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Review: Tyler Perry misses his mark with 'Acrimony'

Posted Tuesday, June 26, 2018 at 5:02 PM Central
Last updated Tuesday, June 26, 2018 at 5:03 PM Central

by John Couture

Allow me to throw out some synonyms for Acrimony that I gathered up from Dictionary.com. Bitterness, animosity, spitefulness. Yep, that pretty much sums up the film.

Sadly, these words will probably also explain your reaction after watching Tyler Perry's latest dramatic effort Acrimony. But let's not put the cart in front of the horse as they say.

Taraji P. Henson stars as a faithful wife who learns that her husband of nearly 20 years has been cheating on her and that sort of sets her off. This devious behavior leaves her feeling betrayed and she acts out to get revenge on him and his new love interest.



The main problem that I had with the film is that while Taraji P. Henson is clearly the star of the film, by the end of it, you're not quite sure who you should be cheering for. It's almost like Tyler Perry was tapping some deep semi-biographical angst of a past scorned lover in his life and getting his just desserts on the big screen.

That's not to say that Taraji P. Henson is anything less than stellar because she is basically the only reason to see this film. While I do think that she is underserved by a shoddy script, her performance is one that will make you wonder if she truly does have a firm grip on sanity.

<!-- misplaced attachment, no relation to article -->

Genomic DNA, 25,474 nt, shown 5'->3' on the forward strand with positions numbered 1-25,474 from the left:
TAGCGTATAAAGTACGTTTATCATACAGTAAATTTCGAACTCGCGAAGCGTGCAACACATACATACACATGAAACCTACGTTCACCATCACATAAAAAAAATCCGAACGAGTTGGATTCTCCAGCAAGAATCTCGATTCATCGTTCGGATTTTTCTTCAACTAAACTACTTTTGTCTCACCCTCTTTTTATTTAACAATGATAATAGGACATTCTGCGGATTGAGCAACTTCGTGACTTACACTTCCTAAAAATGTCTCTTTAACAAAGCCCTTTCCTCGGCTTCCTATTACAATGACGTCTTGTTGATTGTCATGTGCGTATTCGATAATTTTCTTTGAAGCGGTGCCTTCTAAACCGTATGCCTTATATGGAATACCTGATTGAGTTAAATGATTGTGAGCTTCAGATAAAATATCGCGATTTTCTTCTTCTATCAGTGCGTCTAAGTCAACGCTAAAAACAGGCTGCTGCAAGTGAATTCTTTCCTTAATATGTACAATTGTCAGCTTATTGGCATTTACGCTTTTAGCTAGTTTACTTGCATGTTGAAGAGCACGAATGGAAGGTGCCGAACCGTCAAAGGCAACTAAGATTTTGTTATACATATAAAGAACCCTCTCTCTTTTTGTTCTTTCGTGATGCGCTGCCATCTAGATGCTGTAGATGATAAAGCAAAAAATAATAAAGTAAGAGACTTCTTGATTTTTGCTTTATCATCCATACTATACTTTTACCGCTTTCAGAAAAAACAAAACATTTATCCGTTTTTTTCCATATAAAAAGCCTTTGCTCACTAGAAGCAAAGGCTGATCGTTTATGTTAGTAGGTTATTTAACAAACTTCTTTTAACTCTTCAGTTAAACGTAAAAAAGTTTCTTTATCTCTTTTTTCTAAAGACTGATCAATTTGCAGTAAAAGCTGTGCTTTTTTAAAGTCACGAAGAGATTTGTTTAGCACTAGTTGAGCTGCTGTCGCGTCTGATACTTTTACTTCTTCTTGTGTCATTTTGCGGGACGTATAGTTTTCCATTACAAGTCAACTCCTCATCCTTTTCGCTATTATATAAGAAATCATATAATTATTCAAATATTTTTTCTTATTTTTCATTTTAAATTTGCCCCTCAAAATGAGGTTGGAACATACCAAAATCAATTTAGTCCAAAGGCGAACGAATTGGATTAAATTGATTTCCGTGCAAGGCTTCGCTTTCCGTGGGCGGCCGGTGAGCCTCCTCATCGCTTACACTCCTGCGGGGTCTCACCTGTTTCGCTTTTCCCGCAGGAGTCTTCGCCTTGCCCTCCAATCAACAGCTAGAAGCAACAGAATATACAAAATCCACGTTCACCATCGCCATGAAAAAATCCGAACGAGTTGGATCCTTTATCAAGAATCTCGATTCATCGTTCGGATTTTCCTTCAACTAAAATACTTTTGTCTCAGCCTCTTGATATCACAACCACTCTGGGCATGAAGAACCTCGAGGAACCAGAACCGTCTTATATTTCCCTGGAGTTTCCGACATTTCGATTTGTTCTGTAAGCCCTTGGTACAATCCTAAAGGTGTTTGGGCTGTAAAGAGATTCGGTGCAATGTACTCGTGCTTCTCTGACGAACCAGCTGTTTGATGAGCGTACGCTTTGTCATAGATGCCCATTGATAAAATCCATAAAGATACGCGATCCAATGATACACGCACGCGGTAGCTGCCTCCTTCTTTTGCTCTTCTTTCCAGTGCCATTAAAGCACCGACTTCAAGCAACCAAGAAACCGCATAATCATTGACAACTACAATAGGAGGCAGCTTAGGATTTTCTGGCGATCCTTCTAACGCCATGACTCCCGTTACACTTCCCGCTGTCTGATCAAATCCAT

For instance, smoking is something that has become increasingly taboo in today's mainstream films, but Taraji's cigarettes are more than a simple plot device. They are a crutch that allows her to maintain a semblance of reasonable sanity as she perceives her world crashing down around her. Much like the noir films of yesteryear, the smoky indulgence adds a layer to the film that elicits a strong emotional reaction from the audience.

After Taraji P. Henson the rest of the cast could be faceless mannequins for how little they offer to the film. It's partly due to Taraji's suffocating on-screen glow and their own acting inexperience. I haven't seen the cast in many other films, which is both good and bad. While it really hones the audience's focus on Taraji, the film might have been better served with a more well-known actor as Robert, her ex. I'm thinking Denzel Washington would have really chewed up the scenery opposite Taraji in many of the emotional scenes.

Instead, Taraji is able to basically exert her dominance in pretty much every scene which is great for her personally, but at some point, it diminishes the overall film. Of course, a lot of that blame comes back to Tyler Perry.

Tyler Perry is someone that I just can't seem to decide if I like him or not. I'm loved some of his acting roles, both the Madea comedies and the more dramatic stuff and hated others. I've enjoyed some of the dramatic films that he's directed, but others have fallen flat for me. I think his success with Madea has given him a bit of a carte blanche at times and his filmmaking suffers as a result.

If he had a producer that would rein him in at times, then I think all of his films would be better off. That said, Tyler Perry makes Tyler Perry films and there is no denying that he has a rather robust fan club. More often than not, I can't decide if I want to join.

For me, Acrimony falls short on several fronts. If you want to watch a better film, check out Fatal Attraction or The War of the Roses as they both delve into similar territories with greater results. Of course, if you are in the Tyler Perry fan club, then, by all means, check it out. Taraji P. Henson's performance alone will make it worthwhile.